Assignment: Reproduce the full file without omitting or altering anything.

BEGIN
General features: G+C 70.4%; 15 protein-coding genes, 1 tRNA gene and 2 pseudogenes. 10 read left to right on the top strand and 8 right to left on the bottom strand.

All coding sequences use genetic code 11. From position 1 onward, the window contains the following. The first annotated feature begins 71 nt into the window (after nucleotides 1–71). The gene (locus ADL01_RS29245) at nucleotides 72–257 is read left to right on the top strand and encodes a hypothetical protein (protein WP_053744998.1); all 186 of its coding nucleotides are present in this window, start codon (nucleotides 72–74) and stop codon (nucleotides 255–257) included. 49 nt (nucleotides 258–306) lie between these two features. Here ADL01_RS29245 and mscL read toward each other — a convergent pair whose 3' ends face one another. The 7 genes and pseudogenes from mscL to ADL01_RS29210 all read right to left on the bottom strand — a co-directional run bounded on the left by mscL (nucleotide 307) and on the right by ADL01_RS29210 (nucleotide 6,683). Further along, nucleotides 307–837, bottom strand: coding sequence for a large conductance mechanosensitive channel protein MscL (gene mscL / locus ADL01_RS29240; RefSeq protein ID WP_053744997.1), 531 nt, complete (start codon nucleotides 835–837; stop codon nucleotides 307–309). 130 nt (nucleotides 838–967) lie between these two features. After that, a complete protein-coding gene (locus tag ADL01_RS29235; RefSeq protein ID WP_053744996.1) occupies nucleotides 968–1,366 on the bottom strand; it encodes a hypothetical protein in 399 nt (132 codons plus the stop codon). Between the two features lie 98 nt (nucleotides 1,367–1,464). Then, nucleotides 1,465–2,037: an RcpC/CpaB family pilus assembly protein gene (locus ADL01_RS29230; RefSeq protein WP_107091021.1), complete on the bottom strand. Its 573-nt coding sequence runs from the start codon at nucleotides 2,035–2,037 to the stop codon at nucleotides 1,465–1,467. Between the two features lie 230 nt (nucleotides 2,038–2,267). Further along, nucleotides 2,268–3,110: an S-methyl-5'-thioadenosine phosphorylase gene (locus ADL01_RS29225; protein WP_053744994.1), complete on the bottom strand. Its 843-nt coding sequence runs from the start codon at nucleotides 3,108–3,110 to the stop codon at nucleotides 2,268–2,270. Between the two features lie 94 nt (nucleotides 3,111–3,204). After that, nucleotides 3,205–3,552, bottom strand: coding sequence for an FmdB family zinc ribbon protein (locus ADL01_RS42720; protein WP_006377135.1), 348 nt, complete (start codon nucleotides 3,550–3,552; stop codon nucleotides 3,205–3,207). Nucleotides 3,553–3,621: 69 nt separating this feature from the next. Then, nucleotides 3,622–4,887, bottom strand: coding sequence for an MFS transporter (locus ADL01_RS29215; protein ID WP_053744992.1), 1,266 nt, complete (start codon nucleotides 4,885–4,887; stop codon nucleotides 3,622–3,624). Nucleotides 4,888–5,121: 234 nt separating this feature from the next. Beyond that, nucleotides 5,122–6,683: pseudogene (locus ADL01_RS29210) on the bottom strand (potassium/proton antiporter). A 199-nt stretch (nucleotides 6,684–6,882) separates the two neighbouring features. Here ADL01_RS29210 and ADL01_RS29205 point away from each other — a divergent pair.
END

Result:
General features: G+C 70.4%; 15 protein-coding genes, 1 tRNA gene and 2 pseudogenes. 10 read left to right on the top strand and 8 right to left on the bottom strand.

All coding sequences use genetic code 11. From position 1 onward, the window contains the following. The first annotated feature begins 71 nt into the window (after nucleotides 1–71). The gene (locus ADL01_RS29245) at nucleotides 72–257 is read left to right on the top strand and encodes a hypothetical protein (protein WP_053744998.1); all 186 of its coding nucleotides are present in this window, start codon (nucleotides 72–74) and stop codon (nucleotides 255–257) included. 49 nt (nucleotides 258–306) lie between these two features. Here ADL01_RS29245 and mscL read toward each other — a convergent pair whose 3' ends face one another. The 7 genes and pseudogenes from mscL to ADL01_RS29210 all read right to left on the bottom strand — a co-directional run bounded on the left by mscL (nucleotide 307) and on the right by ADL01_RS29210 (nucleotide 6,683). Further along, nucleotides 307–837, bottom strand: coding sequence for a large conductance mechanosensitive channel protein MscL (gene mscL / locus ADL01_RS29240; RefSeq protein ID WP_053744997.1), 531 nt, complete (start codon nucleotides 835–837; stop codon nucleotides 307–309). 130 nt (nucleotides 838–967) lie between these two features. After that, a complete protein-coding gene (locus tag ADL01_RS29235; RefSeq protein ID WP_053744996.1) occupies nucleotides 968–1,366 on the bottom strand; it encodes a hypothetical protein in 399 nt (132 codons plus the stop codon). Between the two features lie 98 nt (nucleotides 1,367–1,464). Then, nucleotides 1,465–2,037: an RcpC/CpaB family pilus assembly protein gene (locus ADL01_RS29230; RefSeq protein WP_107091021.1), complete on the bottom strand. Its 573-nt coding sequence runs from the start codon at nucleotides 2,035–2,037 to the stop codon at nucleotides 1,465–1,467. Between the two features lie 230 nt (nucleotides 2,038–2,267). Further along, nucleotides 2,268–3,110: an S-methyl-5'-thioadenosine phosphorylase gene (locus ADL01_RS29225; protein WP_053744994.1), complete on the bottom strand. Its 843-nt coding sequence runs from the start codon at nucleotides 3,108–3,110 to the stop codon at nucleotides 2,268–2,270. Between the two features lie 94 nt (nucleotides 3,111–3,204). After that, nucleotides 3,205–3,552, bottom strand: coding sequence for an FmdB family zinc ribbon protein (locus ADL01_RS42720; protein WP_006377135.1), 348 nt, complete (start codon nucleotides 3,550–3,552; stop codon nucleotides 3,205–3,207). Nucleotides 3,553–3,621: 69 nt separating this feature from the next. Then, nucleotides 3,622–4,887, bottom strand: coding sequence for an MFS transporter (locus ADL01_RS29215; protein ID WP_053744992.1), 1,266 nt, complete (start codon nucleotides 4,885–4,887; stop codon nucleotides 3,622–3,624). Nucleotides 4,888–5,121: 234 nt separating this feature from the next. Beyond that, nucleotides 5,122–6,683: pseudogene (locus ADL01_RS29210) on the bottom strand (potassium/proton antiporter). A 199-nt stretch (nucleotides 6,684–6,882) separates the two neighbouring features. Here ADL01_RS29210 and ADL01_RS29205 point away from each other — a divergent pair.